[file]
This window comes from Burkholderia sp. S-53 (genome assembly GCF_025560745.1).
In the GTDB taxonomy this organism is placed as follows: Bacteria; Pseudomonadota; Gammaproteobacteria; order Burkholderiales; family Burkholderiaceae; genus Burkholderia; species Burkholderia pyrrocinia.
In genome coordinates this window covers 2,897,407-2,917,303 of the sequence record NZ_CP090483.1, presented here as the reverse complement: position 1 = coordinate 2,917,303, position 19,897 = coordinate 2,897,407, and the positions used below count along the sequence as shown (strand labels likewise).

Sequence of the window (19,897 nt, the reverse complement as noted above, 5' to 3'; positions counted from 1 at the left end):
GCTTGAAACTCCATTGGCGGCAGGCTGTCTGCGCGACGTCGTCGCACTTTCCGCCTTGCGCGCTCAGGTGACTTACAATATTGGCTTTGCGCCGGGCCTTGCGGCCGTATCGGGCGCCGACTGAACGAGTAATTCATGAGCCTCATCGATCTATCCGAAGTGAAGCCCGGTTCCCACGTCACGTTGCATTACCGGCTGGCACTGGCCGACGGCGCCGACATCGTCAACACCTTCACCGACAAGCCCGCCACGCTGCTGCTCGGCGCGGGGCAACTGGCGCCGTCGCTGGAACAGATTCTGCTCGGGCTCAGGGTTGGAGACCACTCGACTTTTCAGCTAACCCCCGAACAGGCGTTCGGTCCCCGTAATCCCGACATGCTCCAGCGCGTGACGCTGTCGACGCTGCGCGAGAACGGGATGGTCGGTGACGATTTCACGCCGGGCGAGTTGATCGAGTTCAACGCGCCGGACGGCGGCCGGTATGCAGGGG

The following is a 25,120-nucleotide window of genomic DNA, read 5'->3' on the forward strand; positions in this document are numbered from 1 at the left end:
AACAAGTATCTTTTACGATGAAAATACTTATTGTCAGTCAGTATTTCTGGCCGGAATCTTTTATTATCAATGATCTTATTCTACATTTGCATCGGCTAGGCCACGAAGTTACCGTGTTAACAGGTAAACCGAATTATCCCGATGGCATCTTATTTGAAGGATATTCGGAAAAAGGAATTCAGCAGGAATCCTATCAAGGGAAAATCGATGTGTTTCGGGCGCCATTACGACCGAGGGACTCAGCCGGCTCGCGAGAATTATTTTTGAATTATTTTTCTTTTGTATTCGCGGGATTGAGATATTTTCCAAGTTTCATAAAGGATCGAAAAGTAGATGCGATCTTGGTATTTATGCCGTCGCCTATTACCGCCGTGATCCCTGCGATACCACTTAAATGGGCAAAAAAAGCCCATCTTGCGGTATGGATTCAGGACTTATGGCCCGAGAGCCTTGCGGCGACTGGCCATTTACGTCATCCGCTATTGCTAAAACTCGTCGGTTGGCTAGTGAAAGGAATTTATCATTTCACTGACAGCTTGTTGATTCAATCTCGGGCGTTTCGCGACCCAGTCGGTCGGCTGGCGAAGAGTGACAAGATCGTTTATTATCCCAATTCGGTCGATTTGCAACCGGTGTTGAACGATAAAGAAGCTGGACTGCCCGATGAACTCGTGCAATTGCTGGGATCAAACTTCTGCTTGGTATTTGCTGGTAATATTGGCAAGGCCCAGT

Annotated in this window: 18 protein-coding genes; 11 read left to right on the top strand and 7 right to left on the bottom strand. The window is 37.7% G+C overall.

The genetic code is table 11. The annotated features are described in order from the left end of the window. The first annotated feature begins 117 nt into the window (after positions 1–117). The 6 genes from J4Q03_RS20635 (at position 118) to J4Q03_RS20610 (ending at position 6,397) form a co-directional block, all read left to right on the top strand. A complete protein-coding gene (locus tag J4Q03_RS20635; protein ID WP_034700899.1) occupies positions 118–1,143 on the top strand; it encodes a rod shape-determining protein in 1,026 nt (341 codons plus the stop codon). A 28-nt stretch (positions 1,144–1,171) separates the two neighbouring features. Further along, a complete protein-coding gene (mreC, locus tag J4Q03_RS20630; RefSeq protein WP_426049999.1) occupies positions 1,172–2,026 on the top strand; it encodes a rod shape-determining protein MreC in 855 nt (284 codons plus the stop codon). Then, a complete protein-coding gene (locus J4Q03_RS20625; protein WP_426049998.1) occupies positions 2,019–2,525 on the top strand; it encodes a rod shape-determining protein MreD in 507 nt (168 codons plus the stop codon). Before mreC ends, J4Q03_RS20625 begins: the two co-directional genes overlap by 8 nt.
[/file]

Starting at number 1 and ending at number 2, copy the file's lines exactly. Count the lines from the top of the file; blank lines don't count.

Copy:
This window comes from Burkholderia sp. S-53 (genome assembly GCF_025560745.1).
In the GTDB taxonomy this organism is placed as follows: Bacteria; Pseudomonadota; Gammaproteobacteria; order Burkholderiales; family Burkholderiaceae; genus Burkholderia; species Burkholderia pyrrocinia.